"The Storied Life of A.J. Firky"

The Storied Life of A.J. Fikry by Gabrielle Zevin

A.J. Fikry runs a bookstore on tiny Alice Island. When Amelia Loman, representative for Knightley Press, first meets him he is angry and rude, swearing at her and making her cry. And he's drinking himself into oblivion over the loss of his wife, Nicole.

Then two things occur. First, he is the victim of a robbery in which he loses a valuable old book that was meant to be his future security, then a two year old girl is left unattended in his bookstore with a note asking A.J. to raise her. He accepts his misfortune in losing the rare book and, surprising even himself, he also accepts guardianship of the 2 year old, Maya. In time, his relationship with Amelia Loman develops and also his friendship with book-loving local Chief of Police Lambiase, A.J. stops the drinking and takes up living again.

Each chapter begins with a book or short story title and a few comments on how it pertains to A.J.'s relationship with Maya. These are all notes written to Maya later when he becomes ill and verbal communication is no longer easy.

I'm trying to find words to say how much I loved this book and what, specifically, I loved about it. Why is it always so much easier to write about the books I don't like? I have no trouble putting into words the specific things I don't like in a book. I seem to be able to articulate their faults quite easily and I can get rather passionate about how they could/should have been improved. Yet here I am with a book I love, and all I have are these vague thoughts about how good it is. It makes me furious.

Wait. There is one definite thing I can say about it. While I read it, I was also reading Dostoevsky's Crime and Punishment. I have an issue with Russian classical literature that I've talked about before, and this book was an absolute relief to pick up after a couple of chapters of that. The Russian characters are up and down like mercury in a thermometer - the term "overwrought" was made for them. After a few pages I'd be wanting to throw the book across the room, and then I'd pick this one up and read about A.J. and Maya and the others, who had their share of problems, but didn't go on and on and on about them. They suffer like everyone else, but they do it without flailing emotionally. They don't fling their feelings around until they're practically bouncing off the walls. I love the quiet style of Gabrielle Zevin's writing. It's an emotional book, but not emotionally draining. It's emotionally energizing.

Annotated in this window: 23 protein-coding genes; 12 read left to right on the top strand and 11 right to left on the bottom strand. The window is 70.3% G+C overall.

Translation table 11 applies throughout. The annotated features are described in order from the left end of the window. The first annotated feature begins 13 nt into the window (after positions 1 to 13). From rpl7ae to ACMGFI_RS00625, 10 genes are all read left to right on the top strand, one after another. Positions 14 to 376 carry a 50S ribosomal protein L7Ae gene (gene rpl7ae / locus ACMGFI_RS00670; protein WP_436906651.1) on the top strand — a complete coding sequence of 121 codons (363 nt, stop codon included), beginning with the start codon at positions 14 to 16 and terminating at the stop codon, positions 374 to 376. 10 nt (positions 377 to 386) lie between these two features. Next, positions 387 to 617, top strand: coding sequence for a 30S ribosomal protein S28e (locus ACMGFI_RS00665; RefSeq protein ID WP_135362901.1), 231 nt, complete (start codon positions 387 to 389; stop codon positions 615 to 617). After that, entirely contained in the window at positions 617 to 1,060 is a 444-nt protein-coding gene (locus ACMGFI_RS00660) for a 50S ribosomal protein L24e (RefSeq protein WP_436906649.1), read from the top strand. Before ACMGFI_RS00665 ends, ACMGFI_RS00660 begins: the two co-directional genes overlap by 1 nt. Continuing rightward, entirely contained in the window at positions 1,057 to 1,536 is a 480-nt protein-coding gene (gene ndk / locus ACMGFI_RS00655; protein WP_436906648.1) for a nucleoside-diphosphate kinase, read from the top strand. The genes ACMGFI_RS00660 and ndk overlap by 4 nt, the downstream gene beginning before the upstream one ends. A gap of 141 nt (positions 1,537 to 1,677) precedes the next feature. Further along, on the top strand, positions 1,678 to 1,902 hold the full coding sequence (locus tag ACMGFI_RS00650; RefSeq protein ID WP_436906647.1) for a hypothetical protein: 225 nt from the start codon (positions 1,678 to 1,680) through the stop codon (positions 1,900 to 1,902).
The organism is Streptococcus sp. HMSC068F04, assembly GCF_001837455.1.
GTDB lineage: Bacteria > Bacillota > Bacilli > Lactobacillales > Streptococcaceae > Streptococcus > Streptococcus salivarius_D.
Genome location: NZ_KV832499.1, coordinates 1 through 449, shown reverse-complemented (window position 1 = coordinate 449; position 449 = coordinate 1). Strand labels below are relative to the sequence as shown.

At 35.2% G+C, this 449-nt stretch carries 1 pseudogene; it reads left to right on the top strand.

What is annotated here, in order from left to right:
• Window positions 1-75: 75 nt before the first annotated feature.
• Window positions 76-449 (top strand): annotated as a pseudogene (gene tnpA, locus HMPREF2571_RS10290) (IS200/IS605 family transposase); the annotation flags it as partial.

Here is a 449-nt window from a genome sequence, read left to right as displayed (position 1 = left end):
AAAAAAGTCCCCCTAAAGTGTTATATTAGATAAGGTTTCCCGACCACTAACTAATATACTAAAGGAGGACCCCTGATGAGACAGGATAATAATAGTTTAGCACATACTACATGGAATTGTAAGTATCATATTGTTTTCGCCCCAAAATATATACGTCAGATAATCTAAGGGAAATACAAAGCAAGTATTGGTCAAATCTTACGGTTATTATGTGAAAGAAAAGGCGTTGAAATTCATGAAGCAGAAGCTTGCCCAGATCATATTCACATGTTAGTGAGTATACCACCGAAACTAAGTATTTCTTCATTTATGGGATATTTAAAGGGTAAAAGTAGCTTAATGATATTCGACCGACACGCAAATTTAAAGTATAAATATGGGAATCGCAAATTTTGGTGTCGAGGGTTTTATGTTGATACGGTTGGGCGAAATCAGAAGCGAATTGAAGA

I also like the way the characters are put together. They are fleshed out with virtues and flaws. They make mistakes and then move on and live their lives in the best way they know how. They are realistic, and that makes them inspiring. I feel as though Zevin invited us into their heads and their hearts and gave us a reason to care about them. I'd like to have these people as neighbours. Maybe if I spend more time getting to know people, I'll find out I do. How many books can do that for an introvert?

The blurb on the front of the dust jacket calls it a "wonderful, moving, endearing story". It is all of those things, but what it is not is mushy or sappy. The story is told in a way that lets you, the reader, decide how emotionally involved you want to be, rather than wringing the emotion out of you. That alone is reason to buy it and read it. I'm not against e-readers (I use one myself for night-time reading) but for this book, get a paper copy. You'll want to hold it in your hands as you ponder the changes happening to A.J. and his friends and family. You'll want to feel and smell the paper as you immerse yourself in this story of book-lovers.

This book falls into a category of books I love but don't know what to call. They must well written, that's a deal-breaker, with credible characters and plots about quiet lives, well lived.  Others that fit into that category are The Guernsey Literary and Potato Peel Pie Society, Major Pettigrew's Last Stand, The Unexpected Journey of Harold Fry, and Gilead. They are all somehow comfortable, and comforting, books, but they also leave me wanting to be better, to do better in some way. The Elegance of the Hedgehog is another one. I wish I could find a thousand more.

It seems I did find a few things to say other than I Love It. I hope you'll read it, and I hope it will encourage you too. I'd like to hear your response to it so please take a minute to come back and add a comment.

Thanks, and may all your books this week be enjoyable.


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